African swine fever virus AP endonuclease is a redox-sensitive enzyme that repairs alkylating and oxidative damage to DNA.

Redrejo-Rodríguez M, Ishchenko AA, Saparbaev MK, Salas ML, Salas J - Virology (2009)

Inhibition of ASFV pE296R 3′ → 5′ exonuclease and NIR activities by DTT. Assays for 3′ → 5′ exonuclease were carried out with 5′-[32P]-labelled ExoC/RexA oligonucleotide duplex, while NIR activity was analyzed with 5′-[32P]-labelled RT-DHU/CompG. The configuration of the substrate is shown above (D stands for DHU) Enzyme concentration is shown for each group of samples. (A) PAGE analysis of 3′ → 5′ exonuclease degradation and NIR cleavage products. Lanes 1 and 10, no enzyme; lanes 2–9 and 11–18, 0, 0.05, 0.1, 0.25, 0.5, 1, 2 and 5 mM DTT, respectively. Note that an empty lane separates lanes 13 and 14. (B) Graphic representation of inhibition of exonuclease and NIR activities by DTT. The 100% activity corresponds to the maximal activity obtained in each experiment. Each point is the mean of two independent experiments. The error bar indicates standard deviation.
© Copyright Policy
Related In: Results  -  Collection

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Show All Figures
getmorefigures.php?uid=PMC2958311&req=5

fig2: Inhibition of ASFV pE296R 3′ → 5′ exonuclease and NIR activities by DTT. Assays for 3′ → 5′ exonuclease were carried out with 5′-[32P]-labelled ExoC/RexA oligonucleotide duplex, while NIR activity was analyzed with 5′-[32P]-labelled RT-DHU/CompG. The configuration of the substrate is shown above (D stands for DHU) Enzyme concentration is shown for each group of samples. (A) PAGE analysis of 3′ → 5′ exonuclease degradation and NIR cleavage products. Lanes 1 and 10, no enzyme; lanes 2–9 and 11–18, 0, 0.05, 0.1, 0.25, 0.5, 1, 2 and 5 mM DTT, respectively. Note that an empty lane separates lanes 13 and 14. (B) Graphic representation of inhibition of exonuclease and NIR activities by DTT. The 100% activity corresponds to the maximal activity obtained in each experiment. Each point is the mean of two independent experiments. The error bar indicates standard deviation.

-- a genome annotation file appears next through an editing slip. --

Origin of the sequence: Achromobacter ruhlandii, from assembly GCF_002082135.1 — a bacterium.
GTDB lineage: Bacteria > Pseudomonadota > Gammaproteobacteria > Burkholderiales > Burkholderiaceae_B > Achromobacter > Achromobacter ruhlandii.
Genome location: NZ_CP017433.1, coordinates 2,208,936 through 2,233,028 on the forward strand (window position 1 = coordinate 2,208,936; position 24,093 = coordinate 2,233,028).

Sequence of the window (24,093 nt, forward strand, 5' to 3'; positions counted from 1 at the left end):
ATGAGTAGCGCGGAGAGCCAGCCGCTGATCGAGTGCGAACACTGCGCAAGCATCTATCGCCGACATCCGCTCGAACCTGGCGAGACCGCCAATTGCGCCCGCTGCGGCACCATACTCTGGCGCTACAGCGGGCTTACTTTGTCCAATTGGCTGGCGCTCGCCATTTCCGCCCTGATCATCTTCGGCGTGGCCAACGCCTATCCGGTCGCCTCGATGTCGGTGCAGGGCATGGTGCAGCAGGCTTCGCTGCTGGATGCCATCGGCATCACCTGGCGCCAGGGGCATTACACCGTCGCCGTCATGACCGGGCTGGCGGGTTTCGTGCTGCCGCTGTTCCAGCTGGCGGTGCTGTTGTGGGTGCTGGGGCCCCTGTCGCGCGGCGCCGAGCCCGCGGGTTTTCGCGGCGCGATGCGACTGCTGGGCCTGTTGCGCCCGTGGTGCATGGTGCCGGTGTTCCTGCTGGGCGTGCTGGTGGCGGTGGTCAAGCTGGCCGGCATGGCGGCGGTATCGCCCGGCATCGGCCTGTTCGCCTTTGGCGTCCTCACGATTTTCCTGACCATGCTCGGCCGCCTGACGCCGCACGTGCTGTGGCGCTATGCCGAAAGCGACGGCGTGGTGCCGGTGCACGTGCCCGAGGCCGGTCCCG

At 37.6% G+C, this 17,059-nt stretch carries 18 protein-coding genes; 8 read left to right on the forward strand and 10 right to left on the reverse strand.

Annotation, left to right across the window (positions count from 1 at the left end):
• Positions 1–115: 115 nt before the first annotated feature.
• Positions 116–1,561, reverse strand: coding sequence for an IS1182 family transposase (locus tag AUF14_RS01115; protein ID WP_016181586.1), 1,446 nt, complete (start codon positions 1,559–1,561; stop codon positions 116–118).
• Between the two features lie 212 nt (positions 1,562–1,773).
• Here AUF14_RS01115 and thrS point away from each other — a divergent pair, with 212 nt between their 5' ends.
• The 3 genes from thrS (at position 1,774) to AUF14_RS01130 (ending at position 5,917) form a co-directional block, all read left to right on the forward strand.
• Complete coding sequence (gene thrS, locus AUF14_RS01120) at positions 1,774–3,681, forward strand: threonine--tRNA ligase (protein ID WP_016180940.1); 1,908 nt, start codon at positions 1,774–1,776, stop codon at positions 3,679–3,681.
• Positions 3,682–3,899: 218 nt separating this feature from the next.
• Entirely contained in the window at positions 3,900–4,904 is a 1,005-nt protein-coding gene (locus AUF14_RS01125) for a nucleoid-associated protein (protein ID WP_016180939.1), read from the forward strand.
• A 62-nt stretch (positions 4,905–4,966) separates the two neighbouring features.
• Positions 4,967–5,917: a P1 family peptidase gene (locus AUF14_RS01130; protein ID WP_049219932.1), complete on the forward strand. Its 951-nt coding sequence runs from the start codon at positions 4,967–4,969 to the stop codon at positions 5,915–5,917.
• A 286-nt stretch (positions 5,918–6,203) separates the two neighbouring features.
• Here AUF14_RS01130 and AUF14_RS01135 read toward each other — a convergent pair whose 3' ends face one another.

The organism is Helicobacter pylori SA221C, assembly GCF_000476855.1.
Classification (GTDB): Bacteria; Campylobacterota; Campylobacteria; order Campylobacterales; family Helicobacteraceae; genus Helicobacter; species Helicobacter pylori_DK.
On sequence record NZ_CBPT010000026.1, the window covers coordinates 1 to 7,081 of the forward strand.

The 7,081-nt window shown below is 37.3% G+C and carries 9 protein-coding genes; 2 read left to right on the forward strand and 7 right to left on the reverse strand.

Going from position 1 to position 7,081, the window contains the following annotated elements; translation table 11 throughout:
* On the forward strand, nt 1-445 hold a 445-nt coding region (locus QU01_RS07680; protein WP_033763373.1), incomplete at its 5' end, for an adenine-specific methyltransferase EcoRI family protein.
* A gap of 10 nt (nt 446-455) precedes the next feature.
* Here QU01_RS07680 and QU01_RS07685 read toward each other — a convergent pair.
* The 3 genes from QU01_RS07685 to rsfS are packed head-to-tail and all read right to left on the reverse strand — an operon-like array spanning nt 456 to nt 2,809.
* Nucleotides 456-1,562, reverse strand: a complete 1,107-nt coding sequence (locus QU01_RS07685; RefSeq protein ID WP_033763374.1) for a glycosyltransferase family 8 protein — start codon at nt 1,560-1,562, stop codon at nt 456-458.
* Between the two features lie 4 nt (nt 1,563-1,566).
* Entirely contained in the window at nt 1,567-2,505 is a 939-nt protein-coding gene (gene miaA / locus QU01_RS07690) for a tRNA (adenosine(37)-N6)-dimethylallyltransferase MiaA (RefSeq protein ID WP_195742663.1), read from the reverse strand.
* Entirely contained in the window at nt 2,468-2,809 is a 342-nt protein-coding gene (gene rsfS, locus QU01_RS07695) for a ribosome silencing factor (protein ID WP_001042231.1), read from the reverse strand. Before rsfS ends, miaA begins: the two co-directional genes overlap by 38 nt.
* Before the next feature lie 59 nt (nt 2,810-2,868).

Mentions: To further examine the redox modulation of protein pE296R in vitro, we also measured the effect of DTT on the 3′ → 5′ exonuclease, NIR, 3′-phosphatase and 3′-phosphodiesterase activities of the ASFV protein. DTT inhibited the exonuclease activity of pE296R (Fig. 2). Moreover, incubation with H2O2 turned back the DTT effect (data not shown).

Bottom Line: Protein pE296R contains one intramolecular disulfide bond, whose disruption by reducing agents might perturb the interaction of the viral AP endonuclease with the DNA substrate.The characterization of the 3'-->5' exonuclease and 3'-repair diesterase activities of pE296R indicates that it has strong preference for mispaired and oxidative base lesions at the 3'-termini of single-strand breaks.Finally, the viral protein protects against DNA damaging agents in both prokaryotic and eukaryotic cells, emphasizing its importance in vivo.

View Article: PubMed Central - PubMed

Affiliation: Centro de Biología Molecular Severo Ochoa (Consejo Superior de Investigaciones Científicas/Universidad Autónoma de Madrid), Universidad Autónoma de Madrid, C/Nicolás Cabrera 1, 28049 Madrid, Spain.

ABSTRACT
African swine fever virus (ASFV) encodes an AP endonuclease (pE296R) which is essential for virus growth in swine macrophages. We show here that the DNA repair functions of pE296R (AP endonucleolytic, 3'-->5' exonuclease, 3'-diesterase and nucleotide incision repair (NIR) activities) and DNA binding are inhibited by reducing agents. Protein pE296R contains one intramolecular disulfide bond, whose disruption by reducing agents might perturb the interaction of the viral AP endonuclease with the DNA substrate. The characterization of the 3'-->5' exonuclease and 3'-repair diesterase activities of pE296R indicates that it has strong preference for mispaired and oxidative base lesions at the 3'-termini of single-strand breaks. Finally, the viral protein protects against DNA damaging agents in both prokaryotic and eukaryotic cells, emphasizing its importance in vivo. The biochemical and genetic properties of ASFV AP endonuclease are consistent with the repair of DNA damage generated by the genotoxic intracellular environment of the host macrophage.

Show MeSH
Related in: MedlinePlus